July 2, 2013
The Senate and House appropriations subcommittees on Energy & Water recently held markups for Fiscal Year 2014 (FY14) appropriations. Due to a significant difference between the Senate and House versions ideological divides must be bridged before the two versions of the bill can be conferenced. Moreover, the support for the Department of Energy (DoE) that both the House and Senate have traditionally had may be entirely overshadowed by larger political budget battles. In short, while it is encouraging to see actual numbers coming out of committees, it is entirely possible that FY14 will be another year under a continuing resolution instead of actual appropriations bills being passed. To the science community, this could mean another year of furloughs and reduced operational time at national labs.
Even if there are no appropriations bills signed into law this year and only another continuing resolution, there still will be significant political pressure on DoE. This political pressure from lawmakers can quickly erode any support for increased funding to an agency. Recently, the Senate and House subcommittees on Energy & Water have questioned DoE’s direction in recent years, especially in the area of prioritizing projects. Such concern is now making its way into appropriation bills. The Senate bill establishes an independent commission to analyze whether the DoE’s national labs are appropriately configured to meet the nation’s 21st century energy needs.
|Request in Billions of Dollars|
|Advanced Scientific Computing Research||0.493||0.432||0.465|
|Basic Energy Sciences||1.805||1.583||1.862|
|Biological and Environmental Research||0.625||0.494||0.625|
|Fusion Energy Sciences||0.458||0.506||0.458|
|High Energy Physics||0.806||0.772||0.776|
Overall, the Senate bill would provide $5.15B for the Office of Science (SC) FY14, an increase of $287M over FY13 enacted levels, and an increase of about $580M over the FY13 actual spending, which includes the sequester. The House bill would provide $4.653B for SC in FY14, a decrease of about $223M below FY13 enacted levels and an increase of about $300M over the FY13 actual spending level. The table on the right details the proposed spending for the sub-accounts within DoE SC.
The House and Senate both use the FY14 appropriations to highlight their priorities. For instance, in the Fusion Energy Sciences account, the Senate provides no funding for Alcator C-Mod and commends the DoE for prioritizing funding. Conversely, the House provides funding and directs Alcator C-Mod to continue operations.
The Senate also makes note to specifically provide $183M for the International Thermonuclear Experimental Reactor (ITER) but none of the proposed funding will be made available until DoE delivers a full report on the baseline cost, schedule, and scope estimate of ITER. The House would provide $217M for ITER funding without such restrictions, however it directs DoE to provide the funding profile within 180 days. Both the Senate and House have been asking DoE for a full report on ITER since the project began.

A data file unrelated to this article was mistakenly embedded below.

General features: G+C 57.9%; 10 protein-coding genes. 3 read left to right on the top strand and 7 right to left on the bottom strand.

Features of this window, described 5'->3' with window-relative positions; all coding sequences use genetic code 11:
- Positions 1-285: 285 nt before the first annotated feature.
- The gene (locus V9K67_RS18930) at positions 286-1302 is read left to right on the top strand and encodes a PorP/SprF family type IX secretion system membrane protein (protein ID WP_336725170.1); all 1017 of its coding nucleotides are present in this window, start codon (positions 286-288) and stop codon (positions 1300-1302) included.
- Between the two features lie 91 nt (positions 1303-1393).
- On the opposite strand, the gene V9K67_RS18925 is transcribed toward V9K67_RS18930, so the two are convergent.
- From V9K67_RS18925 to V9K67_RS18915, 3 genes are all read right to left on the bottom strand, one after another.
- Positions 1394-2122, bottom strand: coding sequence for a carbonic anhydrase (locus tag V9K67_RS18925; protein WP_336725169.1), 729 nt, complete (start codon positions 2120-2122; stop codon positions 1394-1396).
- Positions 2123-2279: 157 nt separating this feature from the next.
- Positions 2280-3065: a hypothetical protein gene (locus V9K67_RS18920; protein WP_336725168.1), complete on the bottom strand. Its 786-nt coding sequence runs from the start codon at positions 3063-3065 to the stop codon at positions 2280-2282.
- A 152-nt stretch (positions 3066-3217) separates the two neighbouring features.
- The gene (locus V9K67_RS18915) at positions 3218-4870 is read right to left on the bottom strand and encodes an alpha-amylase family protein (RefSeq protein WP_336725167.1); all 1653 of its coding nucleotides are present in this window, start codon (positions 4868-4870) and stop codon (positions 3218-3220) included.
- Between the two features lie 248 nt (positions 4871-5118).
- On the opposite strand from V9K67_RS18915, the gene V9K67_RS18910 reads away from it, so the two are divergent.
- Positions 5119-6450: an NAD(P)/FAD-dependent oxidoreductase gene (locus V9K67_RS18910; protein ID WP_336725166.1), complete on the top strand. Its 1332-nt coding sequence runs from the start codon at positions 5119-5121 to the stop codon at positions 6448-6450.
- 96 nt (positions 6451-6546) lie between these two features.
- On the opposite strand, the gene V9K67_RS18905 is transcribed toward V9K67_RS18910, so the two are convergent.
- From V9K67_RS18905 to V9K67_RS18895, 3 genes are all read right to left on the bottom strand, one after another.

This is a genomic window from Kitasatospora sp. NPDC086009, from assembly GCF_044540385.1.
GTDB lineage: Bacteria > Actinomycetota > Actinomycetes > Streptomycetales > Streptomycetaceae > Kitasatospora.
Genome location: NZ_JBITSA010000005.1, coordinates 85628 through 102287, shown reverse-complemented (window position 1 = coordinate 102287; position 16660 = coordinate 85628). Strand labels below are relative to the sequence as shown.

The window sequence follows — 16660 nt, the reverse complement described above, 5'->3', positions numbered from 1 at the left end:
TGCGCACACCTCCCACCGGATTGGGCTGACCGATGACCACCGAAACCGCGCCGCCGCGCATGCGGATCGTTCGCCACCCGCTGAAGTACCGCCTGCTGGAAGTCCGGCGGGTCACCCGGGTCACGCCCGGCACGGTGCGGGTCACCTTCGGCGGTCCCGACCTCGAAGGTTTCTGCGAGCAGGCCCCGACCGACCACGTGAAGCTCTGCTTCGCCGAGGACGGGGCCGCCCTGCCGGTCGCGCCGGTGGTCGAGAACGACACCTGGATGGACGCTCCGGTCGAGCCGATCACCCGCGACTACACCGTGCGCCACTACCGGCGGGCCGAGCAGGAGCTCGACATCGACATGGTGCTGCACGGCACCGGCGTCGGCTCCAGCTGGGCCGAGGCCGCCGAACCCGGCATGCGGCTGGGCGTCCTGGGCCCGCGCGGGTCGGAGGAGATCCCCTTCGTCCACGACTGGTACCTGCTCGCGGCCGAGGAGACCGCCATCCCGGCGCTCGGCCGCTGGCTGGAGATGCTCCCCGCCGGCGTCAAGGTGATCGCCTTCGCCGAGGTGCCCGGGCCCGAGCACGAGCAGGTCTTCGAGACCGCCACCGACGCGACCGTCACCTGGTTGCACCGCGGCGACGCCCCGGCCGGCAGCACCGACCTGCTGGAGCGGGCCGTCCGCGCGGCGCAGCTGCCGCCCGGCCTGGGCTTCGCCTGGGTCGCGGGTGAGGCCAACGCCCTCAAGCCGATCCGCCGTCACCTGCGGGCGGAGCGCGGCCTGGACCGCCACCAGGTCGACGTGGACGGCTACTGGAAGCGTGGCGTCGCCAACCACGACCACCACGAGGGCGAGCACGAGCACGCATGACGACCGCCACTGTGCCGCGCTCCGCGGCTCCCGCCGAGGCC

Advanced Research Projects Agency—Energy (APRA-E), Energy Efficiency and Renewable Energy (EERE), and National Nuclear Security Administration (NNSA) in the Senate would all see increases over the FY13 enacted levels and, again, significant increases over the FY13 sequestered level. ARPA-E is slated for $379M, an increase of $114M over FY13 enacted levels and about $120M over FY13 actual spending. EERE is slated for $2.28B, an increase of $470M over FY13 enacted levels and about $570M over FY13 actual spending. NNSA is proposed to be funded at $11.76B, an increase of $261M over FY13 enacted levels and about $930M over FY13 actual spending.
Just the opposite is the case in the House. APRA-E, EERE, and NNSA would all see decreases over the FY13 enacted levels and only the NNSA would receive an increase over the FY13 sequestered level. ARPA-E is slated for $50M, a decrease of $225M under FY13 enacted levels and about $208M under FY13 actual spending. EERE is slated for $982M, a decrease of $900M under FY13 enacted levels and about $890M under FY13 actual spending. NNSA is proposed to be funded at $11.26B, a decrease of $24M under FY13 enacted levels and an increase of about $44 over FY13 actual spending.
Policy news and viewpoints for the physics community. The analysis and opinions are those of the APS Office of Public Affairs and do not necessarily represent the entire Society.